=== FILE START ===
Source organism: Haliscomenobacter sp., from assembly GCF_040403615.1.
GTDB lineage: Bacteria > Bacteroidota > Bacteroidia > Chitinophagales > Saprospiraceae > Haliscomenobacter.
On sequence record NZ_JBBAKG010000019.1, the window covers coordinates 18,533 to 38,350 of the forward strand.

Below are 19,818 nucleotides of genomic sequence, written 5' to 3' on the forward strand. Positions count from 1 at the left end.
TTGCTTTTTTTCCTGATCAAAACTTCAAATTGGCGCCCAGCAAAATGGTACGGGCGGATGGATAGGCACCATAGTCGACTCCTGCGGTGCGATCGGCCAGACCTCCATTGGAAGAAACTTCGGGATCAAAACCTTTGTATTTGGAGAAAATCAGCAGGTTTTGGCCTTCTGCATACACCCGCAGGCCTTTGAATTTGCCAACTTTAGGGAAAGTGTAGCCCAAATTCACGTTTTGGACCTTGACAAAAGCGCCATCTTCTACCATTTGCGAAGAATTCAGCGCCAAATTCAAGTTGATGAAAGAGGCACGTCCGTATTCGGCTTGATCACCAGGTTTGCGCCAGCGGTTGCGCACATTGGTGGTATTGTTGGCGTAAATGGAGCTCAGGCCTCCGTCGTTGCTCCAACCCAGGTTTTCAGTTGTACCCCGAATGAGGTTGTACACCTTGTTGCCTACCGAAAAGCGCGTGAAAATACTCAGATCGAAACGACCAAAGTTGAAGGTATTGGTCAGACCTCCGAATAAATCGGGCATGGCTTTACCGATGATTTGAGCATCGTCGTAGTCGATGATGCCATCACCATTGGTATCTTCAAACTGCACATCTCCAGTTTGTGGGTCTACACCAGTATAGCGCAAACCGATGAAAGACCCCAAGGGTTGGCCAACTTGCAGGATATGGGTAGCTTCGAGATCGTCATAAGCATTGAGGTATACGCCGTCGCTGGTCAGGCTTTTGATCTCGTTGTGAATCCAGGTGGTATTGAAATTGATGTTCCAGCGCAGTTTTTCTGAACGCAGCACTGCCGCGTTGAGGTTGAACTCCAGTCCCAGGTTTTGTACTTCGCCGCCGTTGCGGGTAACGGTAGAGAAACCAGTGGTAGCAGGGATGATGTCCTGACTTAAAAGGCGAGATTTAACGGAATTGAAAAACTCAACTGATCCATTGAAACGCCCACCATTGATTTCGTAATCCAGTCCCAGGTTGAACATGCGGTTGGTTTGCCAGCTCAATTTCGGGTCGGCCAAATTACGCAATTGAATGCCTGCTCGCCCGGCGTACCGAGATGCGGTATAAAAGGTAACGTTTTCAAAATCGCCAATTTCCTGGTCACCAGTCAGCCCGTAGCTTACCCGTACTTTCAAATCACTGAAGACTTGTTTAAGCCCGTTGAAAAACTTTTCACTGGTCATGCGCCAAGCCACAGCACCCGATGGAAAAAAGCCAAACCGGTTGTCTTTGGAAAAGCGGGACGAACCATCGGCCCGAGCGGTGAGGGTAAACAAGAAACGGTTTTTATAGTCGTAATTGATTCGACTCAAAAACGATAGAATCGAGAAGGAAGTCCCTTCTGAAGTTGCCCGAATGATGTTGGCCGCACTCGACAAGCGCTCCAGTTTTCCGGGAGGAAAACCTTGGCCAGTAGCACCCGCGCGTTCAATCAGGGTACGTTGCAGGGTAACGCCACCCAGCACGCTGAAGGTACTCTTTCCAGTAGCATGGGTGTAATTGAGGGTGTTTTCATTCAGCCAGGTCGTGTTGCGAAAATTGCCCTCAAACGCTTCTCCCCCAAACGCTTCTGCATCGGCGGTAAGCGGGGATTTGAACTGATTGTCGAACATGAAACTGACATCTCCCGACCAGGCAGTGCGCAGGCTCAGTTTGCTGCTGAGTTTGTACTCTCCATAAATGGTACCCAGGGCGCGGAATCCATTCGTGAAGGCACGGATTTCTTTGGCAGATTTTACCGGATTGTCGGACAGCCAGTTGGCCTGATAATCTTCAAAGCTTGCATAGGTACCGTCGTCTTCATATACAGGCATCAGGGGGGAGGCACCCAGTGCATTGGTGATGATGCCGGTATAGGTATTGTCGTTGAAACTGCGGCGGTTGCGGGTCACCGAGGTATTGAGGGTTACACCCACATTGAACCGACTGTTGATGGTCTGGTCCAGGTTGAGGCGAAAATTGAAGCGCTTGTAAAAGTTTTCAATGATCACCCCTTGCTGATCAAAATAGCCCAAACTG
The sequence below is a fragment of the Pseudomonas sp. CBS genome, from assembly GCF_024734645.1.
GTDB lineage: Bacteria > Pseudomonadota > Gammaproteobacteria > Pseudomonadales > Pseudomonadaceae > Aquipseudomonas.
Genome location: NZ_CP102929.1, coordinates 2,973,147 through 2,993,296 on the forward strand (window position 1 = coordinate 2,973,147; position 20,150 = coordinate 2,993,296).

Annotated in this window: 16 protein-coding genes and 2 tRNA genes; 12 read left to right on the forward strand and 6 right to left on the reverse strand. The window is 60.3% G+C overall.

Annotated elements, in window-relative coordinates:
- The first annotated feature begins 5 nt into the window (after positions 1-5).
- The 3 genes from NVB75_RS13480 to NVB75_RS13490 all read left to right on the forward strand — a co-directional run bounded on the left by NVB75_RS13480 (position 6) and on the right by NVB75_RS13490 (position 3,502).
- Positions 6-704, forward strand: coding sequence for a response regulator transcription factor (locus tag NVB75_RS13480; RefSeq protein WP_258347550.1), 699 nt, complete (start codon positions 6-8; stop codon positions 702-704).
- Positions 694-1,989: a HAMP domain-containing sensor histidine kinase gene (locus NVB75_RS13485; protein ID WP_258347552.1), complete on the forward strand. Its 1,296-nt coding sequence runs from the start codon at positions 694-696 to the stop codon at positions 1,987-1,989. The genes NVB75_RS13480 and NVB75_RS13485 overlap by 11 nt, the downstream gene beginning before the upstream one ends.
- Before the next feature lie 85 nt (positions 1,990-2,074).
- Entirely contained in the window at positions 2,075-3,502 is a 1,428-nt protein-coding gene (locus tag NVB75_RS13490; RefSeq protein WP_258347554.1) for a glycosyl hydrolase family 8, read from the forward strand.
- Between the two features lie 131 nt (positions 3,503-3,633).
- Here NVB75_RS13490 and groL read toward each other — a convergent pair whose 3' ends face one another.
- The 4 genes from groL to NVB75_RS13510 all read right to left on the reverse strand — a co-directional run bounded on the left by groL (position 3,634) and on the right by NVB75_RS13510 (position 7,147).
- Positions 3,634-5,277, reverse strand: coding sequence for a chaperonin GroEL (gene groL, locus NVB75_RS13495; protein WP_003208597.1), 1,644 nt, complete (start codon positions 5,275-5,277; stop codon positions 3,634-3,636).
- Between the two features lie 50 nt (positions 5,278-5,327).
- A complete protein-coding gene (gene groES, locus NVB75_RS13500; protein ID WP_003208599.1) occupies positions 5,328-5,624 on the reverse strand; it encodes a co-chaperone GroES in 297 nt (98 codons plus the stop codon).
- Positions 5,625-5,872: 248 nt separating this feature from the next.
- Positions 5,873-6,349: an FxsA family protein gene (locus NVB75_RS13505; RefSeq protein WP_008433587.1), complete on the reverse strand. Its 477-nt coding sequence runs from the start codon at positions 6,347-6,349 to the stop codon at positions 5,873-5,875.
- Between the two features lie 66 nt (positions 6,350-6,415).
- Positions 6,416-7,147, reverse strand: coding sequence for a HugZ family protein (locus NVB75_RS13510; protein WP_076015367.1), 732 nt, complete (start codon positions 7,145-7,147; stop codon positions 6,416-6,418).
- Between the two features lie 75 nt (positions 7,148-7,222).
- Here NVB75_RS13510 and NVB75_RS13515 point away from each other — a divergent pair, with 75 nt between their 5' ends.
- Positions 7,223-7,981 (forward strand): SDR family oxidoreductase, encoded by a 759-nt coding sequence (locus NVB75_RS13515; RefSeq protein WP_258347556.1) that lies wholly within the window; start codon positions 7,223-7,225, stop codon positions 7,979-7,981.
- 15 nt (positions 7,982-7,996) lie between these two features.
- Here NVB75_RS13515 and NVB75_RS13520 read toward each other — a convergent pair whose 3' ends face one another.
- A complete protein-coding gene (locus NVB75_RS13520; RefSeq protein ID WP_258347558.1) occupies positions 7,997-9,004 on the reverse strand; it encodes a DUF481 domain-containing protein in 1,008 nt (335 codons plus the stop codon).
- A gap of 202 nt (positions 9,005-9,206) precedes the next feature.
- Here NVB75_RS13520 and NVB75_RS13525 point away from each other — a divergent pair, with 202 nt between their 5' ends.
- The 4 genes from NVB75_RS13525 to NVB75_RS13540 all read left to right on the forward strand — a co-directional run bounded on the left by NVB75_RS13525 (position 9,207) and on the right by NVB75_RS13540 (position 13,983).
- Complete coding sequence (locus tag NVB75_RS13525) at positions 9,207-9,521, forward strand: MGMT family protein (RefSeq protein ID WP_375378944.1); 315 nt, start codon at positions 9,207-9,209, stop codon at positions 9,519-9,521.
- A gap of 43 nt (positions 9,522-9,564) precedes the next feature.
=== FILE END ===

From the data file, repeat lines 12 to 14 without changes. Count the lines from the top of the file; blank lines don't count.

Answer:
- The 3 genes from NVB75_RS13480 to NVB75_RS13490 all read left to right on the forward strand — a co-directional run bounded on the left by NVB75_RS13480 (position 6) and on the right by NVB75_RS13490 (position 3,502).
- Positions 6-704, forward strand: coding sequence for a response regulator transcription factor (locus tag NVB75_RS13480; RefSeq protein WP_258347550.1), 699 nt, complete (start codon positions 6-8; stop codon positions 702-704).
- Positions 694-1,989: a HAMP domain-containing sensor histidine kinase gene (locus NVB75_RS13485; protein ID WP_258347552.1), complete on the forward strand. Its 1,296-nt coding sequence runs from the start codon at positions 694-696 to the stop codon at positions 1,987-1,989. The genes NVB75_RS13480 and NVB75_RS13485 overlap by 11 nt, the downstream gene beginning before the upstream one ends.